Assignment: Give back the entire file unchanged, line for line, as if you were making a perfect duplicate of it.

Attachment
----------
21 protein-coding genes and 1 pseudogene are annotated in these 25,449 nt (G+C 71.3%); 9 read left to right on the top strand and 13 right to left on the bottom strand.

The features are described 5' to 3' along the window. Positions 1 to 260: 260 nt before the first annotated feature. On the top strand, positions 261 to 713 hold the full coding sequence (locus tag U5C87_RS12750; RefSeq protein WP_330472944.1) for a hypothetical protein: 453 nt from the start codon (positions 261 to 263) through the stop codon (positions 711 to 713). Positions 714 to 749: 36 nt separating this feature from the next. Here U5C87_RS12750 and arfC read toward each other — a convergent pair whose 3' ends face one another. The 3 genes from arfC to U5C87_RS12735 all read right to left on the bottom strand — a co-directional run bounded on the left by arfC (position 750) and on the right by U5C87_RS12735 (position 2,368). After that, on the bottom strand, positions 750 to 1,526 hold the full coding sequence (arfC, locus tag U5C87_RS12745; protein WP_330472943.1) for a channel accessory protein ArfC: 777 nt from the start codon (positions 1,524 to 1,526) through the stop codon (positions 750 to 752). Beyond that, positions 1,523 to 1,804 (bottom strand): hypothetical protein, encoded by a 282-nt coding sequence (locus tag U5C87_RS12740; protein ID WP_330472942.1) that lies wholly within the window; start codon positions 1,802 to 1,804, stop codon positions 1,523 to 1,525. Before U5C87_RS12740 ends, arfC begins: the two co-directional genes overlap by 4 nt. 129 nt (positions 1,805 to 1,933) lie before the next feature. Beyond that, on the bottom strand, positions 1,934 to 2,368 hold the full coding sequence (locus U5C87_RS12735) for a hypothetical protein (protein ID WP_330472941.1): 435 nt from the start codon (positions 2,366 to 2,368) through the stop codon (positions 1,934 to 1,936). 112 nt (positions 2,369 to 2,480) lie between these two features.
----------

21 protein-coding genes and 1 pseudogene are annotated in these 25,449 nt (G+C 71.3%); 9 read left to right on the top strand and 13 right to left on the bottom strand.

The features are described 5' to 3' along the window. Positions 1 to 260: 260 nt before the first annotated feature. On the top strand, positions 261 to 713 hold the full coding sequence (locus tag U5C87_RS12750; RefSeq protein WP_330472944.1) for a hypothetical protein: 453 nt from the start codon (positions 261 to 263) through the stop codon (positions 711 to 713). Positions 714 to 749: 36 nt separating this feature from the next. Here U5C87_RS12750 and arfC read toward each other — a convergent pair whose 3' ends face one another. The 3 genes from arfC to U5C87_RS12735 all read right to left on the bottom strand — a co-directional run bounded on the left by arfC (position 750) and on the right by U5C87_RS12735 (position 2,368). After that, on the bottom strand, positions 750 to 1,526 hold the full coding sequence (arfC, locus tag U5C87_RS12745; protein WP_330472943.1) for a channel accessory protein ArfC: 777 nt from the start codon (positions 1,524 to 1,526) through the stop codon (positions 750 to 752). Beyond that, positions 1,523 to 1,804 (bottom strand): hypothetical protein, encoded by a 282-nt coding sequence (locus tag U5C87_RS12740; protein ID WP_330472942.1) that lies wholly within the window; start codon positions 1,802 to 1,804, stop codon positions 1,523 to 1,525. Before U5C87_RS12740 ends, arfC begins: the two co-directional genes overlap by 4 nt. 129 nt (positions 1,805 to 1,933) lie before the next feature. Beyond that, on the bottom strand, positions 1,934 to 2,368 hold the full coding sequence (locus U5C87_RS12735) for a hypothetical protein (protein ID WP_330472941.1): 435 nt from the start codon (positions 2,366 to 2,368) through the stop codon (positions 1,934 to 1,936). 112 nt (positions 2,369 to 2,480) lie between these two features.